Designation of this product as “In the likeness of ‘Nduja” instead of simply ‘Nduja owns to the requirements of the Denominazione di Origine Controllata. Yet, legal niceties aside, what is ‘Nduja? Rules, regulations, and content of the “official” recipes change over time per one trend or another. The amount of salt for sausages – especially dry-cured ones – a century ago significantly differs from just few decades ago, and those – from today’s recipes. Any claim of “authentic” recipe needs to be adjusted to the status of a mere guideline. In the case of ‘Nduja, this can be summarized in the following:
‘Nduja is a spreadable, cold-smoked sausage with 91 to 10 fat to lean ration of pork with 30% of hot\sweet peppers. The rest is simply variations on the theme.
In my version, the combinations of peppers included “Ghost”; the one that is not Holy, just chili. Cabernet Franc with Bulleit bourbon with some other ingredients (Piment D’espelette and such) did hurt either.
Pork belly — 3657gr; back fat — 751gr; they were cubed and mixed with the following: sea salt — 2.75%; cure#2 — 0.25%. After day in fridge, everything passed through 5mm grinder. Then, I’ve added 13%, (50\50) hot to sweet ratio calabrian pepper powder, 1.7% Piment D’espelette, 0.05% Bhut Jolikia (Ghost Chile) powder; 0.47%cayenne pepper, 922gr sweet Hungarian paprika (Kaloesa), 3.47% crushed chili Thai powder, 0.3%, dextrose.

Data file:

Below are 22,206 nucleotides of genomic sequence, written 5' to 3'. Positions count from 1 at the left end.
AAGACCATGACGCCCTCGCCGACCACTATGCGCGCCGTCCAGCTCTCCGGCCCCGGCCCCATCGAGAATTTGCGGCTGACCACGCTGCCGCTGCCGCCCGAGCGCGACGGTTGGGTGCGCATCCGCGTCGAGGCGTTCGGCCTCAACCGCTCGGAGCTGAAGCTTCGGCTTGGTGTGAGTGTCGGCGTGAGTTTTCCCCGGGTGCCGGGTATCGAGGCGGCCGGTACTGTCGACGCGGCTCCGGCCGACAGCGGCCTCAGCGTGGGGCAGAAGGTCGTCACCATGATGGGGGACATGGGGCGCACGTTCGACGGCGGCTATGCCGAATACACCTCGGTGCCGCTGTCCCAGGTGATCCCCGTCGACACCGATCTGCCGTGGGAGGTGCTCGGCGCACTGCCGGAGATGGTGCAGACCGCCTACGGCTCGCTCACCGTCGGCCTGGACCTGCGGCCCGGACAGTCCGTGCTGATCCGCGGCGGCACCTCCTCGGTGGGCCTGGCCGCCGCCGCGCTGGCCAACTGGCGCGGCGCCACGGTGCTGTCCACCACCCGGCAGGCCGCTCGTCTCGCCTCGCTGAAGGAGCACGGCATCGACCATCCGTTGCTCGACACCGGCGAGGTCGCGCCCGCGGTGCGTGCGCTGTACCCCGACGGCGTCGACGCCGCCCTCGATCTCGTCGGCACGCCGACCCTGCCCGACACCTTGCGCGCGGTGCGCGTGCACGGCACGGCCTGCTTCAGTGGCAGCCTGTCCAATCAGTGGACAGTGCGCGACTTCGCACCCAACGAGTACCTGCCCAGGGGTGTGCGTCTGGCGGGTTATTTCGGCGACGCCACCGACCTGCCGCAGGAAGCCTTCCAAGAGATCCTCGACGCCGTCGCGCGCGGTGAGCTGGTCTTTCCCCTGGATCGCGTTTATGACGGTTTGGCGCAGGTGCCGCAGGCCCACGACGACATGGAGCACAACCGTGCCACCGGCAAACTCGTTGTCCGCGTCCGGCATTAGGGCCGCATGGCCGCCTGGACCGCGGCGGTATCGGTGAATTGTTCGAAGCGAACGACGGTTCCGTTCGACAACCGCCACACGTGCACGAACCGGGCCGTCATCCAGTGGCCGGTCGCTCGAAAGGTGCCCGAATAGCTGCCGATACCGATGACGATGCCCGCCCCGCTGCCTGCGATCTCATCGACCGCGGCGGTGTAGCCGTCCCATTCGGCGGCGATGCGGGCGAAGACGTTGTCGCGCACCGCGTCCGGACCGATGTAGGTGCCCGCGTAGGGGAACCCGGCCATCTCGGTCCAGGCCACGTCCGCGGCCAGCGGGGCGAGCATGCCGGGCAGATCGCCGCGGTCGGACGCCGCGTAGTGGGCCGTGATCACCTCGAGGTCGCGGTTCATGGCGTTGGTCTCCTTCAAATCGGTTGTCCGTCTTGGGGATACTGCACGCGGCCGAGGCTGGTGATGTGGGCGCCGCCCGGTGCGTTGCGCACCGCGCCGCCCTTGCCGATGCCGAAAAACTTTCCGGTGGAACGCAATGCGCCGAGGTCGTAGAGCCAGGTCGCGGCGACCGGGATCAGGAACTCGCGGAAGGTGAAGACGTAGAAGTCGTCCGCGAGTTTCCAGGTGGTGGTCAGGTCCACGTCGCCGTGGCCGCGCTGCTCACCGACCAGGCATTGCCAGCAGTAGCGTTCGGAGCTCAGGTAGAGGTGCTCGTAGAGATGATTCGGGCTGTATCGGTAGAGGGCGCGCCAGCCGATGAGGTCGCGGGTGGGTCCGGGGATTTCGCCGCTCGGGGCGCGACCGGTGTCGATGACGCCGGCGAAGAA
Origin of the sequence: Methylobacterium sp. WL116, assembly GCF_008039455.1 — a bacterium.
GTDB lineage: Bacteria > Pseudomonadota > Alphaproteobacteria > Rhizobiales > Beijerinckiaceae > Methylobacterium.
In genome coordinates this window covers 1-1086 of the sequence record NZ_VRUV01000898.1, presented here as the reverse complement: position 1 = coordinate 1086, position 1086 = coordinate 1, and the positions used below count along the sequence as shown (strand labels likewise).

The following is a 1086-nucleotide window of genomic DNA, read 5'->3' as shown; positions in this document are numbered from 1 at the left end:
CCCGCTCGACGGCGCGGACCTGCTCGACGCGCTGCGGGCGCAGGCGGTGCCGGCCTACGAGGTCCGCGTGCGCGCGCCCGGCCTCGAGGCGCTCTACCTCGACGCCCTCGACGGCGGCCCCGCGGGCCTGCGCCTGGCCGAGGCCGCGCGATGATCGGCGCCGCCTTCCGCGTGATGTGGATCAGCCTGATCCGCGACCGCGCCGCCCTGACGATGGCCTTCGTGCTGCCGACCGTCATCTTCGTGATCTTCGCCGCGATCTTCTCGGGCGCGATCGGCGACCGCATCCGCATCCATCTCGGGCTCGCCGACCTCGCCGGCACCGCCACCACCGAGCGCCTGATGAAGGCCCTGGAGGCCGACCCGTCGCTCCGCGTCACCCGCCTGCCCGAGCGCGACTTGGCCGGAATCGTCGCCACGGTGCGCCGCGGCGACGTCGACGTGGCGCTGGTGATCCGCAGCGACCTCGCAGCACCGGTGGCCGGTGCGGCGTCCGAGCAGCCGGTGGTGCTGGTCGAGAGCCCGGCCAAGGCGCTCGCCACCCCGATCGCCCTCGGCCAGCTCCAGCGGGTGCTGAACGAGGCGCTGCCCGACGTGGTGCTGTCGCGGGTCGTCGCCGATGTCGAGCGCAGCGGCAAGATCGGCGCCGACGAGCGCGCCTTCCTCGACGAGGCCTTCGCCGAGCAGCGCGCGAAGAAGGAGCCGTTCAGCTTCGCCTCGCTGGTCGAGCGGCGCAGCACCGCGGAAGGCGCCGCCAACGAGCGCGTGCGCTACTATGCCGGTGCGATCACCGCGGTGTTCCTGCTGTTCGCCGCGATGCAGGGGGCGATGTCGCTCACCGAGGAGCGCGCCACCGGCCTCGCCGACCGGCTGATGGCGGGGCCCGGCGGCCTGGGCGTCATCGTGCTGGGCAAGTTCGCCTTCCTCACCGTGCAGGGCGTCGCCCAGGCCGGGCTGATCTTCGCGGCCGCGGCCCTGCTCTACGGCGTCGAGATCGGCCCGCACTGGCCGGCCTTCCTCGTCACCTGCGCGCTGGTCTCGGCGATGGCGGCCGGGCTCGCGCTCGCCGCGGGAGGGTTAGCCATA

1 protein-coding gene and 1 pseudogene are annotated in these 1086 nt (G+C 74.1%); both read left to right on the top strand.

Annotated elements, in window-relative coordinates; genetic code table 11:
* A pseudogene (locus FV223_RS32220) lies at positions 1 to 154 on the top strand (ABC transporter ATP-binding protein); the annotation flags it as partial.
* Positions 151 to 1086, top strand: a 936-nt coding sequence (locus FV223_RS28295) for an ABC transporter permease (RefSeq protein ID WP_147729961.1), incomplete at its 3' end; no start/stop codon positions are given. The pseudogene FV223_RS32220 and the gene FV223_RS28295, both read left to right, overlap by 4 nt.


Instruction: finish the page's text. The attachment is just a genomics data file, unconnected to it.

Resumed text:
After mixing and passing through the grinder again, I’ve added T-XPS and plenty of Cabernet Franc with Bulleit (10 years aged version) bourbon. Staffed in end cups; three days of fermentation; around 7 hours of drying in fridge; three days (with some rest) of cold-smoke over pecan with hickory.
Then ‘nduja went to the Curing Chamber.
After three month, I’ve removed the first at the weight loss 22%.
Preliminary Results: 1) It’s too hot for the slavic palate. For immediate consumption, it would make sense to omit the Ghost chili and make it 60 to 40 ratio of hot to sweet pepper powder. I immediately tried this ‘Nduja on a sandwich with coffee in the morning, but had to switch to chilled wine to cool off the effect.2) Yet, ‘Nduja is balanced in a weird way. After the initial burst of “heat-attack”, it changes to different tones of “heat”; then — sweetness, moderate acidity, and — strangely enough — richness through which I can clearly detect the note of Piment D’espelette. If it would be less hot, the complexity that I enjoy after the heat subsides would make this a masterpiece of the art of gluttony.
The second ‘Nduja was kept in the Curing Chamber for additional six month. By that time, the heat did not subside much. Yet, smokiness started playing bigger role. The weight loss was the same as in the first one, 22%. Hence, all this time ‘Nduja was just mellowing and maturing.
I’ve removed the sausages from the casing (the casing themselves are a great addition to soups or beans), but did not vacuum sealed it. Rather, it was placed in few jars and kept in refrigerator. Once opened, white mold appeared after few months in one jar; there was no such development in the rest. In over a year or year and half since these two “Ndujas finished their dry-curing, I still have some left. When applied judiciously, it goes well on sandwiches; after all this time, the heat has subsided, but only a bit. For me, this over-spicy version of ‘Nduja works great as an addition to the number of dishes. Yet, all false modesty aside, I’ve gifted some to few friends whose palate is more accustomed to the heat than my Eastern European. They have been asking where they could buy this product ever since…